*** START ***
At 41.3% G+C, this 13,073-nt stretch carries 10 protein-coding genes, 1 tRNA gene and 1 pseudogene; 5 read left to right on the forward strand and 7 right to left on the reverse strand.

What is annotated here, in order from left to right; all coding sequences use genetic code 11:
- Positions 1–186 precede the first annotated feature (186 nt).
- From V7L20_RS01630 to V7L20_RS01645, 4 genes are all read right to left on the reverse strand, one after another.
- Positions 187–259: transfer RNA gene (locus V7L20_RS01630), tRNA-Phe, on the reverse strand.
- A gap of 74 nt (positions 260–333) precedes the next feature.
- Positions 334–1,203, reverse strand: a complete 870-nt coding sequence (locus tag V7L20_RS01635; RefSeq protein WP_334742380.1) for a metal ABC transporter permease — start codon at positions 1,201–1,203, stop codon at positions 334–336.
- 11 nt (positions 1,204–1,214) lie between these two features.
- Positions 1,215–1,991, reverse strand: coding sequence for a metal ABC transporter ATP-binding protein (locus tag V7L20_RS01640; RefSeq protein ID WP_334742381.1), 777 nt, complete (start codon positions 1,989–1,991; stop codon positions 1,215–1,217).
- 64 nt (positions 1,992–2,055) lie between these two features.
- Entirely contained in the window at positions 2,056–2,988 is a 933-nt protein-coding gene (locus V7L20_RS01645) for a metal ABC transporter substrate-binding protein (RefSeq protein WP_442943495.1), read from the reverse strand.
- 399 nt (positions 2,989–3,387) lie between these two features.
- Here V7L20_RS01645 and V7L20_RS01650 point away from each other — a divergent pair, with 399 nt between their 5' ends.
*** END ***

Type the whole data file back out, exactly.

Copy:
At 41.3% G+C, this 13,073-nt stretch carries 10 protein-coding genes, 1 tRNA gene and 1 pseudogene; 5 read left to right on the forward strand and 7 right to left on the reverse strand.

What is annotated here, in order from left to right; all coding sequences use genetic code 11:
- Positions 1–186 precede the first annotated feature (186 nt).
- From V7L20_RS01630 to V7L20_RS01645, 4 genes are all read right to left on the reverse strand, one after another.
- Positions 187–259: transfer RNA gene (locus V7L20_RS01630), tRNA-Phe, on the reverse strand.
- A gap of 74 nt (positions 260–333) precedes the next feature.
- Positions 334–1,203, reverse strand: a complete 870-nt coding sequence (locus tag V7L20_RS01635; RefSeq protein WP_334742380.1) for a metal ABC transporter permease — start codon at positions 1,201–1,203, stop codon at positions 334–336.
- 11 nt (positions 1,204–1,214) lie between these two features.
- Positions 1,215–1,991, reverse strand: coding sequence for a metal ABC transporter ATP-binding protein (locus tag V7L20_RS01640; RefSeq protein ID WP_334742381.1), 777 nt, complete (start codon positions 1,989–1,991; stop codon positions 1,215–1,217).
- 64 nt (positions 1,992–2,055) lie between these two features.
- Entirely contained in the window at positions 2,056–2,988 is a 933-nt protein-coding gene (locus V7L20_RS01645) for a metal ABC transporter substrate-binding protein (RefSeq protein WP_442943495.1), read from the reverse strand.
- 399 nt (positions 2,989–3,387) lie between these two features.
- Here V7L20_RS01645 and V7L20_RS01650 point away from each other — a divergent pair, with 399 nt between their 5' ends.